So Cav is a wine bar and the do have a lot of wine from all over. Some 30+ wines by the glass or taste, and another whole lot by the bottle. They also do featured wine flights each week--I'd done a riesling flight in the past that was phenomenal (even had a 1979 riesling), interesting, and educational. This time I went for the Sauvignon Blanc flight. This one was more rote and fairly uninteresting. It was simply recent vintages of a New Zealand, an Italian, a Napa, and a Sancerre. They were decent, just not very interesting--I wasn't tasting anything exciting. Scott went with a couple reds that had a similar problem, they weren't distinctive. In fact, a thorough perusal of the wine list showed it remarkably lacking in any particular compelling wines or vintages earlier than 2001. This would be fine in a restaurant wine list where you're looking more for versatile food wines, but at a self-described wine bar one of the draws should be the opportunity to try interesting, rare, and exciting wines. I'd gladly put down $10, $15, $20 for a 2-oz. taste of an exciting wine--something I'm not going to find many other places (nor could afford a full bottle of). When I think back at how much we spent on wine at Cav and how many bottles of modest, inoffensive wine I could've bought, it makes me sad. I don't mind spending money on wine--I just want something interesting. As a plus, our two ports that we finished up the meal with (a 1986 Smith Woodhouse Colheita tawny and a 1980 Grahams vintage port) were pretty tasty with lingering complexities.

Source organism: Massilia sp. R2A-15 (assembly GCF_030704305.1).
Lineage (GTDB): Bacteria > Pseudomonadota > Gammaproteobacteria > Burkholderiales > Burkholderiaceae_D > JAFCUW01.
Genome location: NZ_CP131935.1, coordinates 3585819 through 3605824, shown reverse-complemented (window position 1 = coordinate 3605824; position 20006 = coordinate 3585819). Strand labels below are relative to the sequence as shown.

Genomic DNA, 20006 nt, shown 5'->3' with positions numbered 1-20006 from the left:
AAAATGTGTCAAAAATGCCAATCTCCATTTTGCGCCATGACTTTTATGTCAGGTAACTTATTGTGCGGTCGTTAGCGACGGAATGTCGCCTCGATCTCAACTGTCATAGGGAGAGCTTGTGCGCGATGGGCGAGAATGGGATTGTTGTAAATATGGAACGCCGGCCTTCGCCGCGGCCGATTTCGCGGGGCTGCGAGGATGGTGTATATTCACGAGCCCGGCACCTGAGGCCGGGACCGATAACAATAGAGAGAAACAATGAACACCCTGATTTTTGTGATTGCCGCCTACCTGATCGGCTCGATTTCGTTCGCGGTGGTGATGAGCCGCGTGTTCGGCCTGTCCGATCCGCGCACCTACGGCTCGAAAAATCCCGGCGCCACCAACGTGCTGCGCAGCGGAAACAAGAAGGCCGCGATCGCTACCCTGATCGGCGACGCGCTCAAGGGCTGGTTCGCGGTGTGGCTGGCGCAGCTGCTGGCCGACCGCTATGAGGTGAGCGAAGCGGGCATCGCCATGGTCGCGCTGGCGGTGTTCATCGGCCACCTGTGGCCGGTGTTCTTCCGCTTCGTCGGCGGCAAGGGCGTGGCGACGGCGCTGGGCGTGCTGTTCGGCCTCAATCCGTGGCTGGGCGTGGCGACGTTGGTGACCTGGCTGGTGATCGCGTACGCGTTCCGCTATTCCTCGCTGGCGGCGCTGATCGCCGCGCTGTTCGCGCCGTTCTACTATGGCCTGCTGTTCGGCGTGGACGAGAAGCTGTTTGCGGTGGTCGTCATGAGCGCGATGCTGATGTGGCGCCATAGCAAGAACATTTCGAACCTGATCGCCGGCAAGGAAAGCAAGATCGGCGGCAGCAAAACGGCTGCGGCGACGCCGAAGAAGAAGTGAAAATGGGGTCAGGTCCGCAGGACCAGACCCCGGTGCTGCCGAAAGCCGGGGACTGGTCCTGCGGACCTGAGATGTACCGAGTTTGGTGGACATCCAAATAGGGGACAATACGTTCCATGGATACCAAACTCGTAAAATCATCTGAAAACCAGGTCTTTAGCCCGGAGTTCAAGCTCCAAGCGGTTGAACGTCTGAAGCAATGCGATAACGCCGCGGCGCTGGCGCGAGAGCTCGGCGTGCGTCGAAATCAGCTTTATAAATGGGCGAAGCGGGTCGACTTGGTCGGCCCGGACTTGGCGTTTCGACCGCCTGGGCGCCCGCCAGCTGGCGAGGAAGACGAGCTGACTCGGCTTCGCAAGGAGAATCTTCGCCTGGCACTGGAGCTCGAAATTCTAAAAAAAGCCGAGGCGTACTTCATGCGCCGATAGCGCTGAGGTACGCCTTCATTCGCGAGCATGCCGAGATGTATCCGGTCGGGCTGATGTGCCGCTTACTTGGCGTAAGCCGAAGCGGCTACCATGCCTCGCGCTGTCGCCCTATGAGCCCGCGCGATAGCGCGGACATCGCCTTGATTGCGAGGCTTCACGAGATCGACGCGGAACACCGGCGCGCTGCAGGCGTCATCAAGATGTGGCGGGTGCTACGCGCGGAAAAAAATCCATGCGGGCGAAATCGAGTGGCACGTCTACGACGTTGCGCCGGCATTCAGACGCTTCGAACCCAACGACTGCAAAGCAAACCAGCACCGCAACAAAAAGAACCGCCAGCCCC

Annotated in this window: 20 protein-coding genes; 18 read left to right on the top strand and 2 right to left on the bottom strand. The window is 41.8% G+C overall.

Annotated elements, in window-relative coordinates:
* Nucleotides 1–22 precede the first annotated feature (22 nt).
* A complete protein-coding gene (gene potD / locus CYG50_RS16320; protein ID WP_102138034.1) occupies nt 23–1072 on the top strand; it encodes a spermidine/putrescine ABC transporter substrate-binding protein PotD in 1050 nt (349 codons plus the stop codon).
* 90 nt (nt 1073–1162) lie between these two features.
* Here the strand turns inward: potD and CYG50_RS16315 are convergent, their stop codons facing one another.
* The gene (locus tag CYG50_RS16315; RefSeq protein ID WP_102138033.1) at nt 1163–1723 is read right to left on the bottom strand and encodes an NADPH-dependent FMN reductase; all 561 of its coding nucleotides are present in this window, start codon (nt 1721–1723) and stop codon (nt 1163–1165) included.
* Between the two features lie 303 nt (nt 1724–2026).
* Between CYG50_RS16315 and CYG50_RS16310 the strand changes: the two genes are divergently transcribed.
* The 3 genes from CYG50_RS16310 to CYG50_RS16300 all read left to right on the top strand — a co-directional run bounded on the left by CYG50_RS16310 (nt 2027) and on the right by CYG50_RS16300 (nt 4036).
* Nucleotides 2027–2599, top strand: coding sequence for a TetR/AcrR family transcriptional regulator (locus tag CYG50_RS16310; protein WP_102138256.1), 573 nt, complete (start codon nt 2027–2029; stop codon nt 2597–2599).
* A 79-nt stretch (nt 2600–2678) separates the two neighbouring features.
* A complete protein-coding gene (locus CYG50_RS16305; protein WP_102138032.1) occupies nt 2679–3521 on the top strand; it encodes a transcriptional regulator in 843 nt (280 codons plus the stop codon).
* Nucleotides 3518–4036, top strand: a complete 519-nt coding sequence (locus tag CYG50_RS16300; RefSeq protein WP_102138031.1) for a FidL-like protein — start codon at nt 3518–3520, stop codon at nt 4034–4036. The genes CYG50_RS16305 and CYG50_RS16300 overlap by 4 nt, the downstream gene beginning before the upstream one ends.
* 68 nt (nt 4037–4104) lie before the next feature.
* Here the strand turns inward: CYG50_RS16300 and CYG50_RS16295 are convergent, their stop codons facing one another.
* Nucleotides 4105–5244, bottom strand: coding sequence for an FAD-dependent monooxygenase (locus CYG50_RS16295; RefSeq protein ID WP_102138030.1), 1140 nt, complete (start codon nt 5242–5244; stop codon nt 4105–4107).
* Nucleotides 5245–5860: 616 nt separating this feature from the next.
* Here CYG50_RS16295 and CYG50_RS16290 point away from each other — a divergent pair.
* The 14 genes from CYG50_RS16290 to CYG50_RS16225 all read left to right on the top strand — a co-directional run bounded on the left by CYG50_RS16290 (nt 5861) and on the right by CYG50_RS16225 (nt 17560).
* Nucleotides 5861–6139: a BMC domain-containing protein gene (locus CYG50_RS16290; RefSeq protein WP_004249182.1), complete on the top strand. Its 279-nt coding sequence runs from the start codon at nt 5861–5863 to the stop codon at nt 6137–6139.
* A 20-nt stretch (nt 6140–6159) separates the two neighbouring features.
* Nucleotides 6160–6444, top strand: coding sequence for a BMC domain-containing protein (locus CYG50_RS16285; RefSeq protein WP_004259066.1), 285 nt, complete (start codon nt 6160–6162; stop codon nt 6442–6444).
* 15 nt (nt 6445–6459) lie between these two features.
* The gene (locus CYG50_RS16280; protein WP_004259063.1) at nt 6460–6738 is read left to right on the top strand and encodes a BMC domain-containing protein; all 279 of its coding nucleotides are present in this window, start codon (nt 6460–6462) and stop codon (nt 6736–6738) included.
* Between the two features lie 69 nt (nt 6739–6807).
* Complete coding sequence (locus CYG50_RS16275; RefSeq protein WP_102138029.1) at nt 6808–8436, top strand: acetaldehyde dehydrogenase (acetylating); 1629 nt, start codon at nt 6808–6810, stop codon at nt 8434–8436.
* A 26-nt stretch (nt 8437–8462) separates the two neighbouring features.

The point is, I think Cav needs to give its wine by the glass program a kickstart. It's a perfectly serviceable--even good--wine list for a restaurant, but not for a wine bar.

Round One:
We started off with their tasting trios--a charcuterie and a mediterranean sampler. The charcuterie featured chicken liver mousse with red wine gellee. This was an ample portion, served in a little cazuela. It was inoffensive, though tasted very similar to the various chopped liver preparations I've had at Passover celebrations. The country duck pate was quite good--surprisingly meaty and full of flavor. The rabbit rillettes--I'd never had rabbit before--were also good with a nice strong flavor without being overly game-y. The house-made pickles were a nice mix of veggies, though the pickling brine was way too acidic. I love all things pickled and I love vinegar in general, but honestly these could have a used a rinsing a re-dressing before service. That was weird thing number one. The other weird thing was that the baguette slices we got were borderline stale. I don't know if they were old or cut too far in advance or what but it was pretty bad. Either use better bread or serve toasts (or don't do bread at all). The accompanying mustard was nice (don't know if it was house made).

The Mediterranean sampler consisted of lamb-filled filo (mini spanakopita) which was great, a creamy eggplant dip with accompanying flatbread--I found the dip to be too tangy and not eggplant-y enough and the flatbread was glutinous and chewy. The swordfish skewers were nicely seasoned with an accompanying raisin and onion mixture that was tasty. The fish was cooked perfectly--not dry or overly meaty.

Round Two:
Here we went after the bigger plates, though we opted for the tapas size. Cav has a cool option where their entrees come in two sizes, one half the price (and presumable half-ish the size) of the other. I appreciate the presentation of a choice--it allows those weirdos who like to eat the same thing for an entire meal the chance while still preserving the wine-frinedly tapas style.